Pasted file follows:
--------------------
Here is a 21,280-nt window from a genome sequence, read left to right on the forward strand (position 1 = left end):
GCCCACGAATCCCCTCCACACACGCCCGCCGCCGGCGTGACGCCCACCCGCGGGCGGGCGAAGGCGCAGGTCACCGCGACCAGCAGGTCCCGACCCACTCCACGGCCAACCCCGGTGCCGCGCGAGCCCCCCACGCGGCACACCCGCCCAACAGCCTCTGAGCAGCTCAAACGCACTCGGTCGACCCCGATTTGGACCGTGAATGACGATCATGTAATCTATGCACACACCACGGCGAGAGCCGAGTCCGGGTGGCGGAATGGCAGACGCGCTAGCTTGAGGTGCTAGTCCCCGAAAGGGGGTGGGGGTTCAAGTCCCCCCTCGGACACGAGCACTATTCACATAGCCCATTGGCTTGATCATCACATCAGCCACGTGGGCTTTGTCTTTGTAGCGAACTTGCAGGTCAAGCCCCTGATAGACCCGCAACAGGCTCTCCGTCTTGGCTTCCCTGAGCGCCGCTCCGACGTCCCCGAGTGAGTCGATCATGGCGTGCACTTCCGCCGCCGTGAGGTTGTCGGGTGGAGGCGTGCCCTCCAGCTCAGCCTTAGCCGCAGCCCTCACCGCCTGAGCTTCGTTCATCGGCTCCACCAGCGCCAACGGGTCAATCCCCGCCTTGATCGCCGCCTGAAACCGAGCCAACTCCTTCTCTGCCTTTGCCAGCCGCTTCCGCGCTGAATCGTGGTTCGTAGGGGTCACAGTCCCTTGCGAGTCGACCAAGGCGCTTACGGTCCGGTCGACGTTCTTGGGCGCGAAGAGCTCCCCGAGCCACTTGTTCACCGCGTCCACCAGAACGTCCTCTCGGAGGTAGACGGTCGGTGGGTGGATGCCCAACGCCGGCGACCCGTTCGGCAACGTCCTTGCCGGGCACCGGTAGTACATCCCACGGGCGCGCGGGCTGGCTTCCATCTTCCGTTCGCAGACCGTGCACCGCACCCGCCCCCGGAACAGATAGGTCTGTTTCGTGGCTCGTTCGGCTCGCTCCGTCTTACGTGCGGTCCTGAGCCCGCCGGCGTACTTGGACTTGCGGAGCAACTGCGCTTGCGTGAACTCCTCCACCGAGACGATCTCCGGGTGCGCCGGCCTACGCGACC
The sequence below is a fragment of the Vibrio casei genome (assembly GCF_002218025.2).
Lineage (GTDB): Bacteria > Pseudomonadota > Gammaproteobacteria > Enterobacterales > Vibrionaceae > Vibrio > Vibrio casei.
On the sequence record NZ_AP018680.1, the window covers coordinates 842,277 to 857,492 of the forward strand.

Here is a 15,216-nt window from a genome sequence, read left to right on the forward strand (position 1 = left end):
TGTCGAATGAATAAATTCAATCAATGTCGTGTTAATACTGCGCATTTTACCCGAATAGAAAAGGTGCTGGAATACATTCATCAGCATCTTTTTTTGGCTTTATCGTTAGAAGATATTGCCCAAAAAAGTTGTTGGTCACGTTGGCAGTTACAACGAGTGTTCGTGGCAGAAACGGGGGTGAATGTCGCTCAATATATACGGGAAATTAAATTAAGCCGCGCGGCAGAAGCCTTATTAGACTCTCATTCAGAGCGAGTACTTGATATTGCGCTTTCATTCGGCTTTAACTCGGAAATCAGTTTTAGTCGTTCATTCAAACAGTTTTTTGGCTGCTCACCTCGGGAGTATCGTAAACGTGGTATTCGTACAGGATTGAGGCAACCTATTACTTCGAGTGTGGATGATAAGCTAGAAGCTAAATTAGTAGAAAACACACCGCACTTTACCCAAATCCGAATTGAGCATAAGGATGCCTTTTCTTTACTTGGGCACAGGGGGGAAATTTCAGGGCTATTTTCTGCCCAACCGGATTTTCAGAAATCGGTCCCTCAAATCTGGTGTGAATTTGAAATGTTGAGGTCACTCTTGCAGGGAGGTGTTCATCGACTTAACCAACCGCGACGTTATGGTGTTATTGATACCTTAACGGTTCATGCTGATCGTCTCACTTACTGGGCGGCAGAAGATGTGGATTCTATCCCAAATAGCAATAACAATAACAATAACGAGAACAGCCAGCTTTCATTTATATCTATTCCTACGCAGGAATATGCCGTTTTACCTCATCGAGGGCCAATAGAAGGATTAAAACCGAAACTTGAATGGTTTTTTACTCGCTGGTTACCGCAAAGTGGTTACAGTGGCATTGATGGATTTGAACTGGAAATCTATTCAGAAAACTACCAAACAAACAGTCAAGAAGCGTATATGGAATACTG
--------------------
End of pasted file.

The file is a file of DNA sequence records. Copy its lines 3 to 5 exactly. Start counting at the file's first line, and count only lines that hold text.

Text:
The sequence below is a fragment of the Vibrio casei genome (assembly GCF_002218025.2).
Lineage (GTDB): Bacteria > Pseudomonadota > Gammaproteobacteria > Enterobacterales > Vibrionaceae > Vibrio > Vibrio casei.
On the sequence record NZ_AP018680.1, the window covers coordinates 842,277 to 857,492 of the forward strand.